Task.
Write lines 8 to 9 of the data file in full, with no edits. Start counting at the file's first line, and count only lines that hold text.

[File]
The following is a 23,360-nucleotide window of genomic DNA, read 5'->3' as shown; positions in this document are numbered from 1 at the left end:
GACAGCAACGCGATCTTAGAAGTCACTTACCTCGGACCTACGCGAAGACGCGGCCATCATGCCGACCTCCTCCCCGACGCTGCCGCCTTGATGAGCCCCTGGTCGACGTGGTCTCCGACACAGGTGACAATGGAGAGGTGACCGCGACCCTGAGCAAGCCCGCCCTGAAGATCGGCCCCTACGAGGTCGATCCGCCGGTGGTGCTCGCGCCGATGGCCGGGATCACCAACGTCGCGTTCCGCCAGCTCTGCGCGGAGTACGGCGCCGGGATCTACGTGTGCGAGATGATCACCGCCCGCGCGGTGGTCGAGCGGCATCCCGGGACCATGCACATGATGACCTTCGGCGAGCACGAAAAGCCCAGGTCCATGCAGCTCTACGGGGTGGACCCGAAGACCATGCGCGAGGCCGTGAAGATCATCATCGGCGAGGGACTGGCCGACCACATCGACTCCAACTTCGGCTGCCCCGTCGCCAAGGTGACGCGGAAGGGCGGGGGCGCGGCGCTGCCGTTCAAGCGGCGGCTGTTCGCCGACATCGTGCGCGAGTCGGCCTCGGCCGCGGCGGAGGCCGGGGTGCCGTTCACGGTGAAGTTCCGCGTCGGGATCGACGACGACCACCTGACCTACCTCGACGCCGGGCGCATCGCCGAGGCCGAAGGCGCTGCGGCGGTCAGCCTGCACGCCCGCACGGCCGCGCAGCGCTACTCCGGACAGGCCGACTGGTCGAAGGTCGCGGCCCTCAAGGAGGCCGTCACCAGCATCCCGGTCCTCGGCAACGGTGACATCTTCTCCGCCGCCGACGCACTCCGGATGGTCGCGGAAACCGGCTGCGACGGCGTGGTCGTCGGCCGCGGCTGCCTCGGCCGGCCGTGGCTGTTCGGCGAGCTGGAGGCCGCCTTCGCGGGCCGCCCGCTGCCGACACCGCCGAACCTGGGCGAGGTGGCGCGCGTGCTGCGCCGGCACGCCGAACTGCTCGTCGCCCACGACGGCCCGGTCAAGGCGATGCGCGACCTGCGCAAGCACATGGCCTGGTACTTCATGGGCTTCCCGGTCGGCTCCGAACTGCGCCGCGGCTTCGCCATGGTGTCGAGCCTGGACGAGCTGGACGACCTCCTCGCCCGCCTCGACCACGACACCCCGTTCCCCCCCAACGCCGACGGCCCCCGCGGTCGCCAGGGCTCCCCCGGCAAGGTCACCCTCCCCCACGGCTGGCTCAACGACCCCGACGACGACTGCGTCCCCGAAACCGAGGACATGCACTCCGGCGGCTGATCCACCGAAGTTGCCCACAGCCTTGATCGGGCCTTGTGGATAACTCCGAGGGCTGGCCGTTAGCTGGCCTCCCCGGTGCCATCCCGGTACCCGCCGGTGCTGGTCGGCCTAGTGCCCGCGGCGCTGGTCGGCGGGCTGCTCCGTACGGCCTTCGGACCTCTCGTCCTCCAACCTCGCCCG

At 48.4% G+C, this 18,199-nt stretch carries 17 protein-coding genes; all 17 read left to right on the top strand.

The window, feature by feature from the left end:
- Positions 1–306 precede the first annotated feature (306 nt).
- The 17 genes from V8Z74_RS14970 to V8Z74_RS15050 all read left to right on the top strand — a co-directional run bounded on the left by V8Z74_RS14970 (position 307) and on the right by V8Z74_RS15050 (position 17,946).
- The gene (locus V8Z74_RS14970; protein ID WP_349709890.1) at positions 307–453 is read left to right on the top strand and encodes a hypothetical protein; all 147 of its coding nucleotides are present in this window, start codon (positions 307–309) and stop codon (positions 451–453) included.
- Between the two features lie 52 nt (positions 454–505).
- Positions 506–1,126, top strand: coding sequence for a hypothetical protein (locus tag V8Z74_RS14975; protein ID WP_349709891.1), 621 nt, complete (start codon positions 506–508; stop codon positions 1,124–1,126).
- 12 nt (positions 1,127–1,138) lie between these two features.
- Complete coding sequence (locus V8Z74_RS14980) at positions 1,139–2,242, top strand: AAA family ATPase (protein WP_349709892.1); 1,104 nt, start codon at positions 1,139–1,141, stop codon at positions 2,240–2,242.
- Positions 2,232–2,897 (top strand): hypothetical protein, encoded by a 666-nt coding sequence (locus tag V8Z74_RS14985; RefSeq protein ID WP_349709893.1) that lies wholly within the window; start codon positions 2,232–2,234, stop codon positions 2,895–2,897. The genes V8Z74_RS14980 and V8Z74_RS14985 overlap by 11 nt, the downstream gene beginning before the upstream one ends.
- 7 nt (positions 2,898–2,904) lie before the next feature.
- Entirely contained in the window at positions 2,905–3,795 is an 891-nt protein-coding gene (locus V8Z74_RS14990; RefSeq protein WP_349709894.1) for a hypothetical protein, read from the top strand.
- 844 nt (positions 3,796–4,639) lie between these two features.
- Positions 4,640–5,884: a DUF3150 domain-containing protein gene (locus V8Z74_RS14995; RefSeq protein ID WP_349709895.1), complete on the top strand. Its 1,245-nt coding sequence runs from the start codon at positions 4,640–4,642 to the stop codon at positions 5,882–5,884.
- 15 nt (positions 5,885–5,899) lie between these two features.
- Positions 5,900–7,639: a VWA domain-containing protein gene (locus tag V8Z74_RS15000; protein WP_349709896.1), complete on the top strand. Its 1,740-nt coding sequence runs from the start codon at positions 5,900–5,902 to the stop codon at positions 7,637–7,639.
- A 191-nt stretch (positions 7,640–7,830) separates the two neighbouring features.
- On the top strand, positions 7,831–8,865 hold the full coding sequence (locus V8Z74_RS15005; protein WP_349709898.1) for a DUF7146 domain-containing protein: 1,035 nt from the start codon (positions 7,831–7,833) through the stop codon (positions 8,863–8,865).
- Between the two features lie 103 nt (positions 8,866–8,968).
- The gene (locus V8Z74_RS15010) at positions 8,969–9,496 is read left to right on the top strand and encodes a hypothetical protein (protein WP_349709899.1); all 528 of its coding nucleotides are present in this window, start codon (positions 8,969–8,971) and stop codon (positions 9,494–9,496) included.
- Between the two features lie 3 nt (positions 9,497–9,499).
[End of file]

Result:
- Between the two features lie 52 nt (positions 454–505).
- Positions 506–1,126, top strand: coding sequence for a hypothetical protein (locus tag V8Z74_RS14975; protein ID WP_349709891.1), 621 nt, complete (start codon positions 506–508; stop codon positions 1,124–1,126).